I admit I was waiting to see what the markets did before I wrote this post, but now that things seem to be bouncing back, we can move away from worries about stocks and back to worries about bonds. All worries, all the time—that’s the Eeyore channel! (For those who don’t know, I’ve been called Eeyore occasionally because of what some perceived as a dour outlook. I’ve certainly been more cheerful recently, at least about the economy.)
On a more serious note, John Thayer submitted a question that’s been on many people’s minds: “What happens to preferred stocks, MLPs, bonds, etc. when interest rates are finally allowed to go back to their natural level?” It’s an excellent, increasingly timely question, one that will affect everyone who holds these securities—which is to say everyone.
In fact, it consists of several sub-questions that need to be addressed separately:
- What is the natural level of interest rates?
- What is keeping current rates away from the natural levels?
- Will that stop? When?
- What happens when it does stop?
- What does that mean for our investments?
Let‘s start with question 1. Interest rates are actually the price of money. As such, they change with the balance of supply and demand for money. Unlike with most goods, however, there is a monopoly provider of money that can and does change the supply whenever it wants—the Federal Reserve, or, more generally, the central banks. Interest rates are therefore a market, but a manipulated one.
Even given this manipulation, though, there is such a thing as the natural interest rate, one that balances supply and demand. Economic research has defined it, loosely, as the rate of interest on loans that is neutral with respect to prices, and will not tend to either raise or lower them. (A summary is available here.) This is a vague but useful definition, as it puts interest rates squarely in the Federal Reserve’s current policy preoccupation with deflation.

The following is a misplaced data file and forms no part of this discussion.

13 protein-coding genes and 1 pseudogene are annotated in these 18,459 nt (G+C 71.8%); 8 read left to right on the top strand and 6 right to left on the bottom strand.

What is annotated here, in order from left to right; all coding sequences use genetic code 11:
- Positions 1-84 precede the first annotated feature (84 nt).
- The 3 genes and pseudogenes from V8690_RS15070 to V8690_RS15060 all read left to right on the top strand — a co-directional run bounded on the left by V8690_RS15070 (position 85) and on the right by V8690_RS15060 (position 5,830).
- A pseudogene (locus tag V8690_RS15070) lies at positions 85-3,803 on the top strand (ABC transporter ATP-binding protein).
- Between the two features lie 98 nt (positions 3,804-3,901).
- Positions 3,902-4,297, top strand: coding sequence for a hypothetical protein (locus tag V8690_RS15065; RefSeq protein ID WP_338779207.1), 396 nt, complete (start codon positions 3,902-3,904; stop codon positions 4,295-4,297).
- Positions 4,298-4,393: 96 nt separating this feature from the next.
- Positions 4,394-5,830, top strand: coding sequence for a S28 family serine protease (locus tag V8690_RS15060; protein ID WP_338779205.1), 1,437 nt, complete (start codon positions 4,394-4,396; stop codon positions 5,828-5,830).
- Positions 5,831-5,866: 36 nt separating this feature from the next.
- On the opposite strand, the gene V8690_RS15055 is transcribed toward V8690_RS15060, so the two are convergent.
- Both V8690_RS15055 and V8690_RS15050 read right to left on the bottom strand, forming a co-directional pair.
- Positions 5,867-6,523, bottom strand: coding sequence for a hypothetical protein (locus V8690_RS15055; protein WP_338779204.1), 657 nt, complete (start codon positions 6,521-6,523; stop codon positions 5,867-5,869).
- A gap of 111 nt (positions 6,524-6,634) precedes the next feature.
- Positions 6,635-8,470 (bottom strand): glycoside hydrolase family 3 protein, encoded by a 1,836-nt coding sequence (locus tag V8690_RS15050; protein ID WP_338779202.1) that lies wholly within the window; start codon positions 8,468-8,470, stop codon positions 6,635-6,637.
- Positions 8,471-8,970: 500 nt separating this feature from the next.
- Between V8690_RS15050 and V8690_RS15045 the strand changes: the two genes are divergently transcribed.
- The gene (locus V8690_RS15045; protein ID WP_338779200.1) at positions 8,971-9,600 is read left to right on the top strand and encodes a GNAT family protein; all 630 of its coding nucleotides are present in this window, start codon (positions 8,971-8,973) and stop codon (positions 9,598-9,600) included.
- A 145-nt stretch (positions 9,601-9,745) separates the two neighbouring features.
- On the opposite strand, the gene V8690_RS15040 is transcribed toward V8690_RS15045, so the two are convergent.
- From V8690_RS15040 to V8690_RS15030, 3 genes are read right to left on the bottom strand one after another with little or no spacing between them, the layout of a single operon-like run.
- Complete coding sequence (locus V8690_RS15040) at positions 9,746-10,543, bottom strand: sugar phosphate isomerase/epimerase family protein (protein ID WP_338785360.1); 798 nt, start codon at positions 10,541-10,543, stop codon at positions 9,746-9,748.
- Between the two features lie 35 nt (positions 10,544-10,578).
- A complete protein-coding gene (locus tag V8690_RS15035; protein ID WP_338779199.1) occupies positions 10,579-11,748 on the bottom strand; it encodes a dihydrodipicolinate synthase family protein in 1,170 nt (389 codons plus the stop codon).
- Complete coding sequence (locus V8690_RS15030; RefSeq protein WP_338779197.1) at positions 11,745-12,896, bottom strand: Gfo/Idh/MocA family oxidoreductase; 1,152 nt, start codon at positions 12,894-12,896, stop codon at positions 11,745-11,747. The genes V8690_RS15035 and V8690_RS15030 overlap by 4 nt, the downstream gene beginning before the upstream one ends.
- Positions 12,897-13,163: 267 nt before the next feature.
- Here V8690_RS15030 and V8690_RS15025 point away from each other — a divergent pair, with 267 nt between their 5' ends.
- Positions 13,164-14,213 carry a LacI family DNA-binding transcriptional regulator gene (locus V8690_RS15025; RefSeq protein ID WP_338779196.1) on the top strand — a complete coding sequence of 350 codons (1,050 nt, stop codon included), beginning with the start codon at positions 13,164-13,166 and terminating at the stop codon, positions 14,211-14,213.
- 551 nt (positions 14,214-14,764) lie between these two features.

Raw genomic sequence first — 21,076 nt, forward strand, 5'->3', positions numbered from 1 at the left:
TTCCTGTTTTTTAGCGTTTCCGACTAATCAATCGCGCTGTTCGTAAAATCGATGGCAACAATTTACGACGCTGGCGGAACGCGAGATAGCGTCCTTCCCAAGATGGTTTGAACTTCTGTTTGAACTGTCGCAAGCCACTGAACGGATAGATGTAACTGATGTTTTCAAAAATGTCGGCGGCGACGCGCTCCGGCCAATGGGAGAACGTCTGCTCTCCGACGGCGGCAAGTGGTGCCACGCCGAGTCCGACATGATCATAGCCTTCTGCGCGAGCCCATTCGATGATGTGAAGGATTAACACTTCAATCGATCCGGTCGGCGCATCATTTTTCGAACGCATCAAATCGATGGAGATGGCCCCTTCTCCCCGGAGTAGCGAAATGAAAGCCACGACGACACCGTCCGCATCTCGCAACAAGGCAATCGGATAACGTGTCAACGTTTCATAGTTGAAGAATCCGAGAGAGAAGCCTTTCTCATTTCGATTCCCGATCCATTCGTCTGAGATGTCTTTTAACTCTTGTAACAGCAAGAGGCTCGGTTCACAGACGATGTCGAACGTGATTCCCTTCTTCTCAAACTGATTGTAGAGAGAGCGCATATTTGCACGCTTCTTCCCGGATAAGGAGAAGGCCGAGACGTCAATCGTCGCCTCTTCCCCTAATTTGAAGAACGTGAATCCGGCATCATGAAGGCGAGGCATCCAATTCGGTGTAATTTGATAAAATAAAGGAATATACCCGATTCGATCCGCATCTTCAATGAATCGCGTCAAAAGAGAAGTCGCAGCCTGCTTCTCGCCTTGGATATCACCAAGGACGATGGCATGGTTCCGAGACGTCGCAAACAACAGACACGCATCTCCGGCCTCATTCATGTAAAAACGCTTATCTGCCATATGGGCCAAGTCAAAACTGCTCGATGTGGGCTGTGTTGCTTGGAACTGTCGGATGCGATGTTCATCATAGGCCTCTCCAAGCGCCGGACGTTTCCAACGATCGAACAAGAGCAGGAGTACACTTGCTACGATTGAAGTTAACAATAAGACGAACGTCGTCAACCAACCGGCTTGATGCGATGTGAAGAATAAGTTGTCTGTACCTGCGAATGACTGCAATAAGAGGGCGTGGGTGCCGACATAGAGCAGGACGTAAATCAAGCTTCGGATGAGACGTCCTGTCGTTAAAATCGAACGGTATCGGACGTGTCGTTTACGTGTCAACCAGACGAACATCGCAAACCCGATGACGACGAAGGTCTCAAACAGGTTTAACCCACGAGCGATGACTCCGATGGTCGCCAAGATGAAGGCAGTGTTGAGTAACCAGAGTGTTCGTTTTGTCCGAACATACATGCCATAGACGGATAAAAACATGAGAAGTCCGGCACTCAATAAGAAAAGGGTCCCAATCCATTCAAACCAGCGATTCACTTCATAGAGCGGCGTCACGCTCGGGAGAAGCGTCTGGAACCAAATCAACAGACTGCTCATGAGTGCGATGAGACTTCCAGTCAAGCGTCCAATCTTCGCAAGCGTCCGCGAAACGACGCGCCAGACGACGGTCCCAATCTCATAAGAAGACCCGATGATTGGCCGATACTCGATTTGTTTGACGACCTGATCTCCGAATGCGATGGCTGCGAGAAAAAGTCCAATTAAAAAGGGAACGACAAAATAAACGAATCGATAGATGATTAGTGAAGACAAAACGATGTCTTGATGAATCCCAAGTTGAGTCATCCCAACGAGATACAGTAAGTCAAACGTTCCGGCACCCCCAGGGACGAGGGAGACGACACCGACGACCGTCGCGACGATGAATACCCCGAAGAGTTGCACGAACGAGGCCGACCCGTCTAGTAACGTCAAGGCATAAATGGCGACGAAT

The Fed’s stimulus policy is directed at lowering rates by injecting money through buying bonds; by basic economics, increasing the supply of money should lower the price (interest rates). This should also act to increase prices, which suggests the lowered rates are below the natural rate, consistent with the definition above.
Depending on how you calculate it, the natural rate of interest comes in around 3 percent. Given the uncertainty inherent in this type of work, that means somewhere between 2 percent and 4 percent. Note that this is a real rate, so we have to add inflation back in, which gives us a nominal natural interest rate of around 4 percent to 6 percent at the moment, based on theory.
Using the Berra theorem, in which the well-known economist Yogi Berra points out that theory and practice are the same in theory but different in practice, we can then compare this to real historical interest rates to see if it makes empirical sense. The chart below shows the rates paid by inflation-adjusted Treasury bonds.
The general range, of around 2 percent to 3 percent before the financial crisis, supports the economic arguments and the decline during the crisis. Add 2 percent to 3 percent for inflation, and we’re right back to the 4 percent to 6 percent that economic theory suggests. The lower rates during and since the crisis appear largely due to a “flight to safety,” and therefore seem less indicative of normal rate levels.
Comparing the natural nominal rate of, say, 5 percent with the current rate of around 2.65 percent for the 10-year Treasury bond reveals that, yes, current rates are well below what they “should” be. The Fed has apparently succeeded in its aim to lower rates below the natural level—but it’s not quite that simple, which brings us to question 2. We’ll take a closer look at that tomorrow.